Website: www.hitchnpostrv.com

Pros

  • Reliable internet
  • Full hookups including water, sewer, electrical.
  • Close to Bryce Canyon
  • Large Laundry

Cons

  • Limited amenities
Here is our Airstream, the Yamato, hitched up at the Hitch N Post.

Here is our Airstream, the Yamato, hitched up at the Hitch N Post.

What’s not to love about a campground that shares my name? Well, love might be a strong word in this case. Good enough would probably be more accurate. Hitch N Post is best described as rustic even though it is in the midst of the small tourism-driven town of Panguitch. It’s a small park with a couple dozen gravel lots. The clubhouse is an uninsulated garage decorated with thrift store furniture and knick knacks. The bathrooms probably date to the 1970s and the grounds are scattered with rusting old west antiques.

That doesn’t mean it doesn’t deliver where it counts. The bathrooms are clean and kept supplied. They have a laundry with a huge number of machines given the camp size making doing laundry a quick endeavor. They have full hookups, barring cable TV, and they all work nicely. Shockingly, they may have the best wireless internet I’ve yet encountered. I suspect that is because this is a small campground and while we have been here it’s been half full at best.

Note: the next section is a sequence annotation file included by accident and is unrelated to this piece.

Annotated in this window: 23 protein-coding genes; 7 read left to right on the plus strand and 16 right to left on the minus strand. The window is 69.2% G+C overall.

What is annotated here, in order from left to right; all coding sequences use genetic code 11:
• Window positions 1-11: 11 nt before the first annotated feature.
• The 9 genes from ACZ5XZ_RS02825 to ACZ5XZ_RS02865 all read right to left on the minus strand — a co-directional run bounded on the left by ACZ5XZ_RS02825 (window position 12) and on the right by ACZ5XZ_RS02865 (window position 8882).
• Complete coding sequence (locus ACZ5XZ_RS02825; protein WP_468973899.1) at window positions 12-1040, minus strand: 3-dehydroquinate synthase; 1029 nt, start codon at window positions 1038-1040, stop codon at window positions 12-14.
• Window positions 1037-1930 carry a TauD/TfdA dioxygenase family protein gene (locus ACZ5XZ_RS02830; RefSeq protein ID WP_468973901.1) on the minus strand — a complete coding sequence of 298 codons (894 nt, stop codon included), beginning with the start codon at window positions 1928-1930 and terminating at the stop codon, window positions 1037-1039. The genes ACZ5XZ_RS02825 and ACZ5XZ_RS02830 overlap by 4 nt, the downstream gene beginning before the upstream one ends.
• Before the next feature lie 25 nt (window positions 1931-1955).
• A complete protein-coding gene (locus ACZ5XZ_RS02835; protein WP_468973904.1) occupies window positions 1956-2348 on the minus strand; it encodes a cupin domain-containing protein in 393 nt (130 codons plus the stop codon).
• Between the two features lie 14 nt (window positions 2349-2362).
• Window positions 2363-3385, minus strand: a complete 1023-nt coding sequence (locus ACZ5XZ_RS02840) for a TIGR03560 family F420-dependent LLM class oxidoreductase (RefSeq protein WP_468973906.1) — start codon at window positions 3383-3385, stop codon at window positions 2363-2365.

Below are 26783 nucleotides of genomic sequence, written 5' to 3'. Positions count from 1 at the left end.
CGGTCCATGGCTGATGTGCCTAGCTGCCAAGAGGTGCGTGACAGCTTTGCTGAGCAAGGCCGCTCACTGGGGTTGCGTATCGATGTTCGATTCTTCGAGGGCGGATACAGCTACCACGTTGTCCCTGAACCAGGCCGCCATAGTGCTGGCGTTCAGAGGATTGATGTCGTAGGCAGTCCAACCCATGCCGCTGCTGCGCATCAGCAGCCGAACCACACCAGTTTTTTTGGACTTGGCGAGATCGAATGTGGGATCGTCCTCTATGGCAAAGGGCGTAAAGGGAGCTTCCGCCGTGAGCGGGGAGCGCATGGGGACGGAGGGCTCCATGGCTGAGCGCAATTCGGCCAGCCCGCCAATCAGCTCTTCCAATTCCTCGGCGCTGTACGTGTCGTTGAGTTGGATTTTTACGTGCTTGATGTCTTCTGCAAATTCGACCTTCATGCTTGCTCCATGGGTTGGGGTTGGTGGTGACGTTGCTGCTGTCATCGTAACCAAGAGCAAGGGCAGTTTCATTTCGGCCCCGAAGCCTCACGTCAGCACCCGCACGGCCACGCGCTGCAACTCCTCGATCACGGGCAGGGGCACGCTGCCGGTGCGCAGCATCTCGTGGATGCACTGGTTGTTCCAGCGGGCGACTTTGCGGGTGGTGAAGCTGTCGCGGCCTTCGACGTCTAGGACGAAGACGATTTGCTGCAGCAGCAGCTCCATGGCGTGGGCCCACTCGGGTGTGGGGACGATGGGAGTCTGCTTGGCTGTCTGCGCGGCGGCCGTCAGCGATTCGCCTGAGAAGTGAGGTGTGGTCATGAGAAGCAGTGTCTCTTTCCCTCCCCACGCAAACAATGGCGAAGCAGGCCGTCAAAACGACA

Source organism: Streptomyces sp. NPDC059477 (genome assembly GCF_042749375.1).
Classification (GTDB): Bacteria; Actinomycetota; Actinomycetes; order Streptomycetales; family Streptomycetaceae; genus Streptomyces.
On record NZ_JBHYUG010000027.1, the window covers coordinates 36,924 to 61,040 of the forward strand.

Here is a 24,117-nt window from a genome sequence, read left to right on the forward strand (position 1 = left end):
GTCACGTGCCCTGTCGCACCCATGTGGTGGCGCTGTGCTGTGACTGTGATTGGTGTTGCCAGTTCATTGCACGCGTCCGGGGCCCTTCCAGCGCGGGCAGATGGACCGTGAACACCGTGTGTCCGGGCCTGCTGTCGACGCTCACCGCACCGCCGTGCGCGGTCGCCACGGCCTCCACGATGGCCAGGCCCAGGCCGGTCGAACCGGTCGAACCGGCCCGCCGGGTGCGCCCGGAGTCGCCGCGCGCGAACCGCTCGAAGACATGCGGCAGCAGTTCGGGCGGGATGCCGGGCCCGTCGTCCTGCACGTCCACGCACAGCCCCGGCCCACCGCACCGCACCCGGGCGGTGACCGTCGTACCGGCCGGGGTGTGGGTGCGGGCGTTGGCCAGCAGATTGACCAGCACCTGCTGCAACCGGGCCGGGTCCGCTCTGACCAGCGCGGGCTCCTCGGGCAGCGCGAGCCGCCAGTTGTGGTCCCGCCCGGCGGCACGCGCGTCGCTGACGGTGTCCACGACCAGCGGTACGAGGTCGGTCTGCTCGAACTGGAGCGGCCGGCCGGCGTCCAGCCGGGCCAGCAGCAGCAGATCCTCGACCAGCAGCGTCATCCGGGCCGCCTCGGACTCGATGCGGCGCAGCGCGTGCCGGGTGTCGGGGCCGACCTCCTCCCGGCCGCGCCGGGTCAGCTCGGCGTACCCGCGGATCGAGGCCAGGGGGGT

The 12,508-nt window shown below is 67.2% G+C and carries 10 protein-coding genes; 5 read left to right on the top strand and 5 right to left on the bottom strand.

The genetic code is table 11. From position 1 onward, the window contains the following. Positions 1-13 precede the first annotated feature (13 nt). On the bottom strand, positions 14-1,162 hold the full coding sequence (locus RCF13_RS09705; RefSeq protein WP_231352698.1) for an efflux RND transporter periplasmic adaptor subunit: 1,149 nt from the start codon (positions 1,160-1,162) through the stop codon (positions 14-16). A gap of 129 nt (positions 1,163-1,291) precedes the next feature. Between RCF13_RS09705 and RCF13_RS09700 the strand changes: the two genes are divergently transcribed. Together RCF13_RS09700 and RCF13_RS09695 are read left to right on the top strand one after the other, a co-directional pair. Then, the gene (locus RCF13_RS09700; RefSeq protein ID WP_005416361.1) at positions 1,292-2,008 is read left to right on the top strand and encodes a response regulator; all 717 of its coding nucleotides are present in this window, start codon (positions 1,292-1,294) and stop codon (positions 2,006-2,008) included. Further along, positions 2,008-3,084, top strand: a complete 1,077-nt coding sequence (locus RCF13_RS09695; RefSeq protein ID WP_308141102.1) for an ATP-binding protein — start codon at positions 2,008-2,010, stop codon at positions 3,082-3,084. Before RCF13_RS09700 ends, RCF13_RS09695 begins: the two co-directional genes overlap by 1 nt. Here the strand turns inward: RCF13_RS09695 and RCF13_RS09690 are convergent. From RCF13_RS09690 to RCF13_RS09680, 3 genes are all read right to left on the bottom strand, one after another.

Behold the rustic charm that permeates all corners of the Hitch N Post

Behold the rustic charm that permeates all corners of the Hitch N Post

I’m developing a theory that the smaller the campground, the better the wireless will be. Whatever investment big places make in repeaters and other equipment, they just can’t handle the level of traffic their big park puts on the trunk connection they have. Small parks, despite having less invested will have a pretty similar trunk service but far fewer people trying to use it. So far, this has held true for us with perhaps one exception.

The staff we have met here are all work-campers and were incredibly friendly. There is a rather nice gift shop on premises, though it’s long on tourist trinkets and a bit short on food and RV supplies which are what I look for in an on-site shop. The town itself is fairly nice. It’s small and rural and stuff closes early and on Sundays. It caters to tourists so there are many diners and souvenir shops. Amusingly many shops and homes have make-shift horse hitches out front to give it a frontier feel. Across the street, there is a Familly Dollar store which has basic food and drug store items for sale.

It may not be pretty, but it's the most functional laundry we have yet encountered.

It may not be pretty, but it’s the most functional laundry we have yet encountered.

All in all, Hitch N Post is nothing too fancy but as a place to camp while seeing Bryce and other local wonders, it gets the job done. The price is about normal, perhaps high for the amenities offered, but much lower than similar camps only a bit closer to Bryce canyon.

 

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Red Canyon, Dixie National Forest